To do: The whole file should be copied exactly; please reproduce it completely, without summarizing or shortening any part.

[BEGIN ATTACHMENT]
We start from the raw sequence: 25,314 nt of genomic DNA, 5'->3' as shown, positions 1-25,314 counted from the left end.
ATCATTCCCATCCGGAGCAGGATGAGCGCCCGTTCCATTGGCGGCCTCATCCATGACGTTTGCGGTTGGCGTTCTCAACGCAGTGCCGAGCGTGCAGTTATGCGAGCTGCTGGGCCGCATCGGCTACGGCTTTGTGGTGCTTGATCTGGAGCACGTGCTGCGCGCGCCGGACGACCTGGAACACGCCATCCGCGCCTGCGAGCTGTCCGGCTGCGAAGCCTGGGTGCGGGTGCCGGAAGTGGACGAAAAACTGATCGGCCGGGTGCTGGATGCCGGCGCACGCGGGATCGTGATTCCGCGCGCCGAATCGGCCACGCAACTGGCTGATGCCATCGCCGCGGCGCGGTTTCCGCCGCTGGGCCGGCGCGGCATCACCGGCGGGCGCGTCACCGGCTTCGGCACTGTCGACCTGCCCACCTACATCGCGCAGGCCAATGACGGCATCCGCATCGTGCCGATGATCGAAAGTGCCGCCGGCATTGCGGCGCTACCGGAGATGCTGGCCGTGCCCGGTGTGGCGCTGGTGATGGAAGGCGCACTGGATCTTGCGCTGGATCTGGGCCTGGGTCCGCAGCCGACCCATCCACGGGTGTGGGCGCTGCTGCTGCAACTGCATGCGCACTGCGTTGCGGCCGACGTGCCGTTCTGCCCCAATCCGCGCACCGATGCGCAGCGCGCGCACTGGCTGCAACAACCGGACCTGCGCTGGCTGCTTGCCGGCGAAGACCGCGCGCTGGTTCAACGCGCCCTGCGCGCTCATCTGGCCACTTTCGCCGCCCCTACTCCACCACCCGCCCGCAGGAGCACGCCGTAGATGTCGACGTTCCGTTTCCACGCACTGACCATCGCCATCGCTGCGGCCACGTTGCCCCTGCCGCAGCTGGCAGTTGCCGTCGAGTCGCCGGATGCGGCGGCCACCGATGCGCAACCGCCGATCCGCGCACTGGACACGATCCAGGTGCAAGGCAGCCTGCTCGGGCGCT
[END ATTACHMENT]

We start from the raw sequence: 25,314 nt of genomic DNA, 5'->3' as shown, positions 1-25,314 counted from the left end.
ATCATTCCCATCCGGAGCAGGATGAGCGCCCGTTCCATTGGCGGCCTCATCCATGACGTTTGCGGTTGGCGTTCTCAACGCAGTGCCGAGCGTGCAGTTATGCGAGCTGCTGGGCCGCATCGGCTACGGCTTTGTGGTGCTTGATCTGGAGCACGTGCTGCGCGCGCCGGACGACCTGGAACACGCCATCCGCGCCTGCGAGCTGTCCGGCTGCGAAGCCTGGGTGCGGGTGCCGGAAGTGGACGAAAAACTGATCGGCCGGGTGCTGGATGCCGGCGCACGCGGGATCGTGATTCCGCGCGCCGAATCGGCCACGCAACTGGCTGATGCCATCGCCGCGGCGCGGTTTCCGCCGCTGGGCCGGCGCGGCATCACCGGCGGGCGCGTCACCGGCTTCGGCACTGTCGACCTGCCCACCTACATCGCGCAGGCCAATGACGGCATCCGCATCGTGCCGATGATCGAAAGTGCCGCCGGCATTGCGGCGCTACCGGAGATGCTGGCCGTGCCCGGTGTGGCGCTGGTGATGGAAGGCGCACTGGATCTTGCGCTGGATCTGGGCCTGGGTCCGCAGCCGACCCATCCACGGGTGTGGGCGCTGCTGCTGCAACTGCATGCGCACTGCGTTGCGGCCGACGTGCCGTTCTGCCCCAATCCGCGCACCGATGCGCAGCGCGCGCACTGGCTGCAACAACCGGACCTGCGCTGGCTGCTTGCCGGCGAAGACCGCGCGCTGGTTCAACGCGCCCTGCGCGCTCATCTGGCCACTTTCGCCGCCCCTACTCCACCACCCGCCCGCAGGAGCACGCCGTAGATGTCGACGTTCCGTTTCCACGCACTGACCATCGCCATCGCTGCGGCCACGTTGCCCCTGCCGCAGCTGGCAGTTGCCGTCGAGTCGCCGGATGCGGCGGCCACCGATGCGCAACCGCCGATCCGCGCACTGGACACGATCCAGGTGCAAGGCAGCCTGCTCGGGCGCT